When I see one person call another a really nasty pejorative, I think, "Oh, is that how you talk to yourself?" I see someone lost in the world of reward and punishment. The idea is that if we want to reinforce good behavior, we reward it. If we went less bad behavior, we punish it. The problem with this is that humans are far more complex than that.

Humans will take action that they believe to right, without regard to reward or punishment. They will work towards a goal that they have in mind without reward. They will give of themselves without regard to themselves, in order to make someone else better, or give them a better life. The same line of reasoning and experience shows that people will continue behaving badly no matter how awful the punishment may be. Perhaps that is because people who are punished for challenging behavior do not have compassion for themselves, and therefore believe that they "deserve" to be punished.

Regardless of reward and punishment, behavior will not improve unless the skills required to net the reward or curb the unwanted behavior are taught. This is what matters to me, more than anything right now. I've been thinking and writing and researching this for more than a year now, and I just don't see any other way that it could be. If humans want world peace, then teaching the skills to achieve that peace should be paramount.

So let me tell you why I will be slowly moving to Steemit. Steemit is the first social media and blogging site I've seen that takes social media and blogging activity and turns it into cash. Steemit converts every like, every comment, every story, into digital currency called Steem Dollars and Steem Power. Both of these can eventually converted into real money that we use every day to buy things. Steem Dollars are similar to Bitcoin and Ethereum. They are alternative mediums of exchange that are governed by the laws of mathematics, not men.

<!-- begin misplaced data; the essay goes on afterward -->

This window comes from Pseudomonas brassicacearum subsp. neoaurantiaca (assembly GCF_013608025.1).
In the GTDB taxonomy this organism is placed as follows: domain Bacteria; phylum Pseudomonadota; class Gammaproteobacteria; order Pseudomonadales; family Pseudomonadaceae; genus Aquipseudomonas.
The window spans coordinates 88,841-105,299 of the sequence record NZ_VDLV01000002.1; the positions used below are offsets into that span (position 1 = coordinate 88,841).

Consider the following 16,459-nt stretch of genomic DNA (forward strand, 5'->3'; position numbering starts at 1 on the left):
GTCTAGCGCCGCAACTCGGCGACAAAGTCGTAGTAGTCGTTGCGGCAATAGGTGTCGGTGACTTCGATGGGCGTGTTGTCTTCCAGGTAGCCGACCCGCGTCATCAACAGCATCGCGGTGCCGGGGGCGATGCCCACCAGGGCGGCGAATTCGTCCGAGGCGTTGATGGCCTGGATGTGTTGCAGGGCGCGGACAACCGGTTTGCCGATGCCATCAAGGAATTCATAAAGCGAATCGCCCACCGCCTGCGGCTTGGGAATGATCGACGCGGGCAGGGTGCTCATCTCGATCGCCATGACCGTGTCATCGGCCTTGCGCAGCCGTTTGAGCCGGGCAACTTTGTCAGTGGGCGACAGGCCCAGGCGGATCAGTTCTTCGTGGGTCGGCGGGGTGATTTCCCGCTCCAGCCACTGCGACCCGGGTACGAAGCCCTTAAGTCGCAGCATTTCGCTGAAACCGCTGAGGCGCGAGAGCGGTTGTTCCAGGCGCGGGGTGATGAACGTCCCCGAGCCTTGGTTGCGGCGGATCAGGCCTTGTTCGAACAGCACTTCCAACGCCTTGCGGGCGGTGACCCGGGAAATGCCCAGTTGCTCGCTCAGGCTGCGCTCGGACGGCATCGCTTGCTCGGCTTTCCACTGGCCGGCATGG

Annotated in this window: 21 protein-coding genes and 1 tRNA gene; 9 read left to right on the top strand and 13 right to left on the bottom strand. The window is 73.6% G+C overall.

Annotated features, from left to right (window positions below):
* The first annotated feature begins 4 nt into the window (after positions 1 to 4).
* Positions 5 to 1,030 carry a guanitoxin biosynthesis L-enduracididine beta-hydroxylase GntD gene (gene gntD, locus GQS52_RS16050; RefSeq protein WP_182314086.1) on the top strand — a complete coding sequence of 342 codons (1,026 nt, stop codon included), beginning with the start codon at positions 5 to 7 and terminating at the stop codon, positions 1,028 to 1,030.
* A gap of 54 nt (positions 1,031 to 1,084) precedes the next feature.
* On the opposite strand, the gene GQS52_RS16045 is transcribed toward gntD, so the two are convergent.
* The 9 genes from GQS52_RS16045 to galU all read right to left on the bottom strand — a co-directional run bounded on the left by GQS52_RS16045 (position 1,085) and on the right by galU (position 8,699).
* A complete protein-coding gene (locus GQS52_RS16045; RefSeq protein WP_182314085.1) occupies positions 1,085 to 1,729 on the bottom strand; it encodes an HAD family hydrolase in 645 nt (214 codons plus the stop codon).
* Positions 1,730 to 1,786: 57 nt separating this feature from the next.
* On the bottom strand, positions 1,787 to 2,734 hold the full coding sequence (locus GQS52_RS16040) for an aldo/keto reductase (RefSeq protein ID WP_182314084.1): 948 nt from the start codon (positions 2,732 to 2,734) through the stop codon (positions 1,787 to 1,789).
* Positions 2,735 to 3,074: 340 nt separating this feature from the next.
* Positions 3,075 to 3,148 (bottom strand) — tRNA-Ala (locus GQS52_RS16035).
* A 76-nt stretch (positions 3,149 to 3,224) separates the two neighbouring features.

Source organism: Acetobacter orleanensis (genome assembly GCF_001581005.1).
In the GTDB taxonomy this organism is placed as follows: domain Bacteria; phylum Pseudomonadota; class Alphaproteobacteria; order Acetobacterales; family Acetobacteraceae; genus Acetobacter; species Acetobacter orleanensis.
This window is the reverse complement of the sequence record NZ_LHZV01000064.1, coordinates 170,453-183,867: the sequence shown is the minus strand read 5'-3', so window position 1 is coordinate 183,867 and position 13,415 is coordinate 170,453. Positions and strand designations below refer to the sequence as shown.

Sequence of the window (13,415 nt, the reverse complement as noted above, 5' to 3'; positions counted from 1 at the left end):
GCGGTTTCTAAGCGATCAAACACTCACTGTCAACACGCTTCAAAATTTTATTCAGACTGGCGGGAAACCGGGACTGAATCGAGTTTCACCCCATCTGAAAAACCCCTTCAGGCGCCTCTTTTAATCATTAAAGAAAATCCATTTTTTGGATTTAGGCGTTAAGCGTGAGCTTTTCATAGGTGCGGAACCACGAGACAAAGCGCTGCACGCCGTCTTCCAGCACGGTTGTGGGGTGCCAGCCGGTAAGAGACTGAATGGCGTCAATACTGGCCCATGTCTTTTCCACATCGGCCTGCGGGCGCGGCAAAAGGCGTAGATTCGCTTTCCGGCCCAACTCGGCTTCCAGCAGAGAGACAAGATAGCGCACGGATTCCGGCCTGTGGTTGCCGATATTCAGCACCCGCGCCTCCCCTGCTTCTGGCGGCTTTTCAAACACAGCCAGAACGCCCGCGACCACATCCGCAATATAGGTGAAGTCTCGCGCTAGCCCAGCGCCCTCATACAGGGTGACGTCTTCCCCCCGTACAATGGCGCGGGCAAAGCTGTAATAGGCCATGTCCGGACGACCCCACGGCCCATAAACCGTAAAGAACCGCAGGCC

I have never put a single cent into Steemit. But I have grown my account from nothing to about $140 depending on exchange rates, and that is not with a great deal of effort. That is far more than I have earned with Google. I have squat to show for Twitter and Facebook. There are other sites like Steemit, but for now, I'm going to be there.

Going forward, when I write a new article, I will write it on Steemit and promote it on Google+, Twitter and Facebook. My blog will still be here and I'll post from there on a periodic basis to keep it alive and prevent it from being deleted. But my most current writing will be on Steemit.

Some of you may be asking, "Wait. What about Patreon?" Patreon is nice, but it just seems too complicated for me. I rather like the idea of converting social media action into digital currency that can later be used to buy things. It seems like a natural evolution of social media.

You can find my blog on Steemit here:


You'll find familiar articles there as I've been copying those that I like the most there when I don't have the time to write. There are some that I will always treasure and they will find a new home there. The reason for this is that all Steemit activity is recorded to a blockchain, making it pretty close to permanent. Blockchain is an encrypted, distributed database for recording and verifying transactions. That distributed part means that there is no single point of failure. That's what makes Steemit so appealing to me.

I'll still be around, debating, posting, and commenting, but over time, I will be shifting my efforts to Steemit. I hope to see you there, too.